He had resigned that town and Front Royal
to the undisputed possession of the Confederates
He had left in their hands four thousand prisoners, and stores amounting to millions of dollars.
It was a rapid stroke and a splendid success which Jackson
Tidings of his victory were communicated to the Confederate army around Richmond
in general orders.
“The Federal army,” wrote Gen. Johnston
, “has been dispersed and ignominiously driven from the Valley of the Shenandoah
, and those who have freed the loyal citizens of that district by their patriotic valour, have again earned, as they will receive, the thanks of a grateful country.
In making this glorious announcement, on the eve of the memorable struggle about to ensue, the Commanding General
does not deem it necessary to invoke the troops of this army to emulate the deeds of their noble comrades in the Valley
In falling back from Winchester
, Gen. Jackson
had to run the danger of being enveloped by the converging columns of Fremont
He succeeded ( “through the blessing of an ever kind Providence
” ) in reaching Strasburg
, before the two Federal armies could effect their contemplated junction in his rear.
On the 5th of June he reached Harrisonburg
, and, passing beyond that town, turned towards the east in the direction of Port Republic
On the movement from Harrisonburg
occurred the melancholy incident
of the death of the famous cavalry commander of the Valley
, Turner Ashby
, whose name was connected with much of the romance of the war, and whose gentle enthusiastic courage, simple Christian faith, and royal passion for danger, constituted him one of the noblest and most beautiful types of modern chivalry.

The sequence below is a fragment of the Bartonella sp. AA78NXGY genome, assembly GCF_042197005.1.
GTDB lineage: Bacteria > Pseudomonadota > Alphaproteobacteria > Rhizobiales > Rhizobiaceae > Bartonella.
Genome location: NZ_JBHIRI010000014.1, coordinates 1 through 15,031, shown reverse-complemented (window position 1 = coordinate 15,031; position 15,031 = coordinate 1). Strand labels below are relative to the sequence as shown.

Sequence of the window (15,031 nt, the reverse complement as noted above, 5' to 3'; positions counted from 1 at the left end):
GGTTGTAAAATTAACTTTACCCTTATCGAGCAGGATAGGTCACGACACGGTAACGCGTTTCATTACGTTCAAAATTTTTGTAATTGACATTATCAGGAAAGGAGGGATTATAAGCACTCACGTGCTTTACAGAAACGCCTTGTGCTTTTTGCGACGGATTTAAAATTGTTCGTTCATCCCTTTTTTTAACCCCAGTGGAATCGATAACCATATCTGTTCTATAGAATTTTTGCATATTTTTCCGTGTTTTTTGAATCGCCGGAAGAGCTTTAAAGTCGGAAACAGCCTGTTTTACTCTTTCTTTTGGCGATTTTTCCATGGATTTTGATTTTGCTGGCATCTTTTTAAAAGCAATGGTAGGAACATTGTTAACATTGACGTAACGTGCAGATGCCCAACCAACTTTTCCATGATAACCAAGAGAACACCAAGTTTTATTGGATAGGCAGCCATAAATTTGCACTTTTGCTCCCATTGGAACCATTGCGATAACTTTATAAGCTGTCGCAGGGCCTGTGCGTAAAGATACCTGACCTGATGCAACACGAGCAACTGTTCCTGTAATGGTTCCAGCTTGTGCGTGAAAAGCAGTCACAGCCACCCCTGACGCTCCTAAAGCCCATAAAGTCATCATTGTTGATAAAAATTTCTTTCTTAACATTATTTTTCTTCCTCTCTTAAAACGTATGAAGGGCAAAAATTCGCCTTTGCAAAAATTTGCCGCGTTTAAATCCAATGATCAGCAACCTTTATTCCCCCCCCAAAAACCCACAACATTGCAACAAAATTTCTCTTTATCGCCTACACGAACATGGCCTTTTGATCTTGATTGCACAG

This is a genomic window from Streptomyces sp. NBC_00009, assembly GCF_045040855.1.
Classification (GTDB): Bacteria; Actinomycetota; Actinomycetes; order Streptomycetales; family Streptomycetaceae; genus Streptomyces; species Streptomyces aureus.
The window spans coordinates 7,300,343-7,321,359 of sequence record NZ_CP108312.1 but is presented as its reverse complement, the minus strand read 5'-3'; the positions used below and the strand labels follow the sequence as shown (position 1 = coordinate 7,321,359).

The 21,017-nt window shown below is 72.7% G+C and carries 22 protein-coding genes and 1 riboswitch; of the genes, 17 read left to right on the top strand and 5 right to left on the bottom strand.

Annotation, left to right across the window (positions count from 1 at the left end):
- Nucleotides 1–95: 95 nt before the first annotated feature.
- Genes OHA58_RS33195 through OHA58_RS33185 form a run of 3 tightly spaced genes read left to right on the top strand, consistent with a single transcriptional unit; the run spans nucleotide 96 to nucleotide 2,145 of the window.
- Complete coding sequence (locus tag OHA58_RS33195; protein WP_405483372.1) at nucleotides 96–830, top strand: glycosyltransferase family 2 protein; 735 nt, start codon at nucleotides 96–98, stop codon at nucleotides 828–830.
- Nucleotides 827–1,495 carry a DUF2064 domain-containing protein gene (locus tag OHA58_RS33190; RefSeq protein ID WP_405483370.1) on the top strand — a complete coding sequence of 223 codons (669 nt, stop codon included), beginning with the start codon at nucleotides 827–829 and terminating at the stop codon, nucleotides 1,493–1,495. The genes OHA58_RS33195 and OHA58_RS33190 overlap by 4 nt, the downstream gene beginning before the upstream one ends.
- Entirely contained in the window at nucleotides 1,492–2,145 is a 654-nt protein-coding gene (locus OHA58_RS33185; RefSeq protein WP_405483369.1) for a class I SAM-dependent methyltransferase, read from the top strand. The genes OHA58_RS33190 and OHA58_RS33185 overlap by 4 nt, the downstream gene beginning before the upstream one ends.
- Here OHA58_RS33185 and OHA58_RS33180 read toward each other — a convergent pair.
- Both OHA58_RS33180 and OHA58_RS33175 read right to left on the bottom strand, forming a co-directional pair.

On the road from Harrisonburg
to Port Republic
, the 58th Virginia became engaged with the Pennsylvania Bucktails
came up with the Maryland
regiment, and by a dashing charge in flank drove the enemy off with heavy loss.
was on the right of the 58th Virginia, and had just commanded a charge of bayonets upon the enemy, concealed in a piece of woods, when he fell dead not many yards from a fence where a concealed marksman had sped the fatal bullet.
's tribute to the fallen officer, whose active and daring cavalry had so often co-operated with his arms, was an extraordinary one, considering the habitual measure of this great man's words.
He wrote of Ashby
: “As a partisan officer I never knew his superiour.
His daring was proverbial; his powers of endurance almost incredible; his tone of character heroic, and his sagacity almost intuitive in divining the purposes and movements of the enemy.”
Battles of cross-keys and Port Republic.
On the 7th of June the main body of Gen. Jackson